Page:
Subject Re: [IB-Architect] Extending SP lang. to ISQL
Author Jim Starkey
At 10:12 AM 5/16/00 -0400, Dalton Calford wrote:

>JVM's are bloatware depending on the version.

This assertion has been made a number of times on this list, but I
have yet to see any analysis other than anecdotal musing.

A Java Virtual Machine allocates memory for the following:

1. Data structures to hold parsed class file information
(including link resolution).
2. A Java stack for each thread.
3. Memory for each Java object.
4. Memory to support complex "native" functions such
as AWT (which would not be present in an embedded

Every object allocated in Java is the result of an explicit "new"
operator. Nothing in Java allocates objects automatically. The
memory usage of Java, like many languages, is a function of the
programmer, not the language.

The major difference between Java and C++ is object lifetime. In
C++, it is the programmer's responsibility to release memory when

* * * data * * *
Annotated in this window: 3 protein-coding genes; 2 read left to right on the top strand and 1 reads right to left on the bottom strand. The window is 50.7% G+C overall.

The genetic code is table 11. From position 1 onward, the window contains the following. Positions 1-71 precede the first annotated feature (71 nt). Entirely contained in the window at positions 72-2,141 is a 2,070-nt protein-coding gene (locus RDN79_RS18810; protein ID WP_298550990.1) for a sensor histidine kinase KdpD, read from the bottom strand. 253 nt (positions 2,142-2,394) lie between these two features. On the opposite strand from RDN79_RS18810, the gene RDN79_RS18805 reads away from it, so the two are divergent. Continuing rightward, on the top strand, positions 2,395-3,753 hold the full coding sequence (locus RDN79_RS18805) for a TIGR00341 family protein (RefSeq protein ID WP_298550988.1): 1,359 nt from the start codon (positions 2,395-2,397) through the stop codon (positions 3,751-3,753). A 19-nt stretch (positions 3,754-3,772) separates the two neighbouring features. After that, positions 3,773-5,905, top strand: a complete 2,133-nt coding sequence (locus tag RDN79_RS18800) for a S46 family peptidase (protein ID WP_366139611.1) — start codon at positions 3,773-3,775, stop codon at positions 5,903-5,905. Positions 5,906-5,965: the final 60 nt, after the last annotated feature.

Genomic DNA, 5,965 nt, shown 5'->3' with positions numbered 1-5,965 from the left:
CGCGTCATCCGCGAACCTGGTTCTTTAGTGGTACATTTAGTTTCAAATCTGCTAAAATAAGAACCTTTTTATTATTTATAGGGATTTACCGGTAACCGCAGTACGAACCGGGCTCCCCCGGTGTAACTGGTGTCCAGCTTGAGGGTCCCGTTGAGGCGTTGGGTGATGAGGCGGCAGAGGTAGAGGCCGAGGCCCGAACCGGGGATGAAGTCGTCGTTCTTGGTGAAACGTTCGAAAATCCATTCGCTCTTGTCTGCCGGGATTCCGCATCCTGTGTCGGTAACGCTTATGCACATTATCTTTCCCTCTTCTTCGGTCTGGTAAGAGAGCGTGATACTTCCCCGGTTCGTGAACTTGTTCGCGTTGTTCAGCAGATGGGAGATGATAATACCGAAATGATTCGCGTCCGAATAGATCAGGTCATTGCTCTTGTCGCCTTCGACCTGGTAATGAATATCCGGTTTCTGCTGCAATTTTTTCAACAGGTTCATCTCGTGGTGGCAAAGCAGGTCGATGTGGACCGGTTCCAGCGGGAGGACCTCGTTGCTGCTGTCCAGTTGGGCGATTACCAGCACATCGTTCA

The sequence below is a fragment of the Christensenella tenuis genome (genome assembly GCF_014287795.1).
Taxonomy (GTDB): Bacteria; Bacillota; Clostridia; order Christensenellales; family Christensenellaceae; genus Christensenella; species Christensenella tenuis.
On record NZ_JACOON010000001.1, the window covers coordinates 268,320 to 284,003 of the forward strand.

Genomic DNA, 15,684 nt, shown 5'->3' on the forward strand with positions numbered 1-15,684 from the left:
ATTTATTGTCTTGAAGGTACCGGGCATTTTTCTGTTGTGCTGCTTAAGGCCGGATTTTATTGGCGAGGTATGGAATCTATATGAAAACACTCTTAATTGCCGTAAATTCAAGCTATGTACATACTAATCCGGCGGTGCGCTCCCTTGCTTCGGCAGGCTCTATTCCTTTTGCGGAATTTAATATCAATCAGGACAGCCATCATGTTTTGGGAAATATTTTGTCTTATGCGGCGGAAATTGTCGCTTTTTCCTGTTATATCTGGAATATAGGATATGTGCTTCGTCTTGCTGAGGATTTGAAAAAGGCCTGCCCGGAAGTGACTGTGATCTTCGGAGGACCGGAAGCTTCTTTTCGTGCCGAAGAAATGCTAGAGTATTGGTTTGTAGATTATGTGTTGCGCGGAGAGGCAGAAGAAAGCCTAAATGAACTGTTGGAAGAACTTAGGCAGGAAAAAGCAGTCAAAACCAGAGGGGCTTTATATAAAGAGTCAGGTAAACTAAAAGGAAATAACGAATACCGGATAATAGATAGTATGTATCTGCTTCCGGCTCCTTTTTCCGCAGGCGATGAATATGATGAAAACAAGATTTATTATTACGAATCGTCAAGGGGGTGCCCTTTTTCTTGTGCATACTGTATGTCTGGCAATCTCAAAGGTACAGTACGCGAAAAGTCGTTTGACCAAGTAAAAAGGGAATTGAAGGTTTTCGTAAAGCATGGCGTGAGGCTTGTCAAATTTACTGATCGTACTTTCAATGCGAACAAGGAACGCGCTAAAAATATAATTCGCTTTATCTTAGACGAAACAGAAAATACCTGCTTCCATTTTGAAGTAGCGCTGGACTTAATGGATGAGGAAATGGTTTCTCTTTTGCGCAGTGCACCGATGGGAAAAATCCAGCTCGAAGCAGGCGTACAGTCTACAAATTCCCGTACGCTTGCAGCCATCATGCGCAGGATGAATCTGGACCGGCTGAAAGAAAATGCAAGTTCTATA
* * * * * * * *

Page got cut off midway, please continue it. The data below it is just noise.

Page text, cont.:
it is no longer needed. If he fails to do so, there is a memory
leak. Java uses periodic garbage collection to release unreferenced
objects. Conceptually (at least) the garbage collector walks all
thread stacks and class variables recursively marking objects as
active, then performs a linear sweep of the object space to release
inactive objects for reuse. It is impossible to leak memory in
Java. A bad programmer can go out of his way to make class variables
that point to unneeded objects, but that's about it.

A Java object typically has a 20 byte overhead (16 for arrays)
compared with a 4 byte overhead for internal engine objects,
though Java objects have synchronization primitives built in. In
the future we will probably replace the 16 bit length field in the
internal block header with a 32 bit value to make Ann happy.

Although both the blr engine are interpreters, the granuality
is different. Blr requires are compiled into object trees before
interpretation, so the overhead compared with generated code is
actually quite small. A Java byte code interpreter incurs from 3:1
to 4:1 inefficiency. This can be eliminated with a Just in Time
compiler at the cost of complexity and portability (JIT compilers
are necessarily platform specific).

Jim Starkey